With the threat of global warming and climate change looming over us, we’re all trying to do our part to reduce our carbon footprint and become more environmentally responsible people. But while our attention is turned to the changes occurring in our atmosphere as a result of greenhouse gas emissions, there’s something a little closer to home that is being sorely neglected: water.
Water is life. All living things, including humans, rely on water to survive, and without clean sources of water we would quickly cease to exist. As the world population expands and the global percentage of freshwater remains at a scant 3 percent, clean water is increasingly becoming a scarce commodity. All the more reason why we should make some small but significant day-to-day changes now, while there’s still clean water to save.
Here are seven things you can do every day to conserve water and play your part in saving the planet.
Take a look at your water bills
If you get charged for water usage by your municipality, a good first step is to take out a few of your last water bills and work out how much you’ve been using on a daily, weekly, and monthly basis. Regardless of how much this is, you can use these as your baseline figures for indicating whether your water saving efforts are making a difference. It’s always good to know that your efforts are being rewarded, right?
Only turn on your dishwasher and washing machine when they’re full
Always make sure your dishwasher and washing machine are full before you put them on for a cycle. This will make the most efficient use of water, as these appliances generally use the same amount of water no matter how much they have in them. If your washing machine offers it, adjust the water level to suit the amount of clothes you need to wash.
If you’re in the market for a new washing machine or dishwasher, aim to get one that has a good Energy Star rating. This will ensure more efficient use of water and electricity consumption. It will also help with water conservation, and ultimately save you money.
Look for leaks in your home
A major way to cut back on water consumption in your home is to check for leaking plumbing or faucets. The best way to do this is to pick a time when your household isn’t using any water — for example if you go away for a weekend or on vacation. Before you leave, find your water meter and write down the number — when you return you can check the meter again and determine if there’s a difference. If the number on your meter has changed, you likely have a leak somewhere in your house, and the bigger the number difference the more serious the leak. Start hunting around for the leak yourself, or hire a plumber to check for you.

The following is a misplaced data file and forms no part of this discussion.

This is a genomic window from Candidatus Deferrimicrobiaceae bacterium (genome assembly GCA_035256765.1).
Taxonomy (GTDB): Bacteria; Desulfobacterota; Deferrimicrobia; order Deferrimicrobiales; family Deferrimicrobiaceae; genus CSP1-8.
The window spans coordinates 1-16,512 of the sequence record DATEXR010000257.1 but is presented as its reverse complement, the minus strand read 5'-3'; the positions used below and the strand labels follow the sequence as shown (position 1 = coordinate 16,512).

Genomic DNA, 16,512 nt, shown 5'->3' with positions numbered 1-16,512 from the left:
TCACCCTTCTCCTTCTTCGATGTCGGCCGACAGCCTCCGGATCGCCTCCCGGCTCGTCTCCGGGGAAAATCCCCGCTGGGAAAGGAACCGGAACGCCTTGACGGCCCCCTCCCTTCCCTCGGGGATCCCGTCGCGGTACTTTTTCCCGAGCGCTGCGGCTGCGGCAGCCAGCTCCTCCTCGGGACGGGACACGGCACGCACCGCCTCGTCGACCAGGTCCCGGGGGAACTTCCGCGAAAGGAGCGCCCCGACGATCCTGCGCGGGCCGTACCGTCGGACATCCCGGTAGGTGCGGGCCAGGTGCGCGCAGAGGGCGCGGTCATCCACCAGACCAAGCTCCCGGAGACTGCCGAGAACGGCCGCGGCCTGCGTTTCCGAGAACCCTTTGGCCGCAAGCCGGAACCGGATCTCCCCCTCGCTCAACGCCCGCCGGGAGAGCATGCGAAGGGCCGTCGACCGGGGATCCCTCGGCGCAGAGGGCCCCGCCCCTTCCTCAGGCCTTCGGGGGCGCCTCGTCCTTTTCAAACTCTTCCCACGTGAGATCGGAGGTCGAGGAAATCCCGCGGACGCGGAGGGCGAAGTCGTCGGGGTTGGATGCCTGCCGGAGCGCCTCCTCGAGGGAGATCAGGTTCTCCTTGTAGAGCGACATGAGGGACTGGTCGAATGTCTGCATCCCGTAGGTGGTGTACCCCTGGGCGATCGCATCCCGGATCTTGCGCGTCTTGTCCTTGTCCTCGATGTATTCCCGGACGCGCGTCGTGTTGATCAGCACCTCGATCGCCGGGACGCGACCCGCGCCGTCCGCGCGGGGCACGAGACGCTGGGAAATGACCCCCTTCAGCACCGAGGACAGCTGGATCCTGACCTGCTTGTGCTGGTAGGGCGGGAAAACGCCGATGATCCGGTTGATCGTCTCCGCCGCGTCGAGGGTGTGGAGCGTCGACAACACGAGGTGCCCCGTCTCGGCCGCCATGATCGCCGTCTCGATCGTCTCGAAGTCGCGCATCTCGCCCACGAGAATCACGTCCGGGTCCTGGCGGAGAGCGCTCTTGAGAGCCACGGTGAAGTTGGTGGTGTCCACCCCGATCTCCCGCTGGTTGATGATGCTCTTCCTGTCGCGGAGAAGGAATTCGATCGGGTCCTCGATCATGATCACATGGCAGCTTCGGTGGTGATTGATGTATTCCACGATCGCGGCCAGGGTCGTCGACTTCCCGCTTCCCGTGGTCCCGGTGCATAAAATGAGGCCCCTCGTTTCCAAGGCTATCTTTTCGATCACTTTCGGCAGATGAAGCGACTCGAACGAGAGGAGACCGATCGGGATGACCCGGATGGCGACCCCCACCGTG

Install water-efficient showerheads and toilets
A whopping one-third of all household water use occurs in the bathroom, so this is an excellent place to focus your water conservation efforts. Toilets are the worst offenders for water consumption, so consider replacing your existing older toilet with a water-saving model that uses only one or two gallons per flush. If you have an overabundance of males in the house, you could even consider installing a stylish, discreet urinal in the bathroom — they’re considerably more water-efficient than regular toilets.
Another area of high water use is showerheads. Conventional showerheads typically pump out far more water than they need to, so it might be worth popping down to the local hardware store and investing in a low-flow showerhead.
Turn off taps when you’re not using them
This step is a simple one, but many people find it hard to kick this ingrained habit: leaving taps running while you’re brushing your teeth, shaving, washing hands or even washing your hair. You don’t need that tap to be running the whole time you’re doing these activities, so turn it off when you don’t! You’ll be surprised by just how much water you save.
Ditch the garbage disposal
Many people use water-glugging garbage disposal units in their kitchen to dispose of food waste. Not only does this place a lot of pressure on water treatment facilities, but it also churns through a lot of unnecessary water. Turn the tide by setting up a composting system in your backyard, where you can throw your food scraps and create your own rich soil for the garden. If you don’t have a yard, there are plenty of other ways to deal with your scraps in water-free ways, such as indoor worm farms!
Keep a bottle of drinking water in the fridge
If you’re a fan of nice, cold drinking water, consider allocating a glass bottle that remains in the fridge so that you always have cool water on hand. This will allow you to stop running the tap for an age until the water gets cold enough for your taste. We told you these steps were simple!
Passionate about helping the environment? Then you might find this article on the benefits of renewable energy interesting.
Liivi is an Integrative Nutrition Health Coach and is training to become a doula. She inspires women to find peace and personal power by taking control of health and fertility naturally. Liivi‘s passion is ancestral nutrition and primal lifestyle design. She and her partner Will live between Toronto, Canada and Queenstown, New Zealand.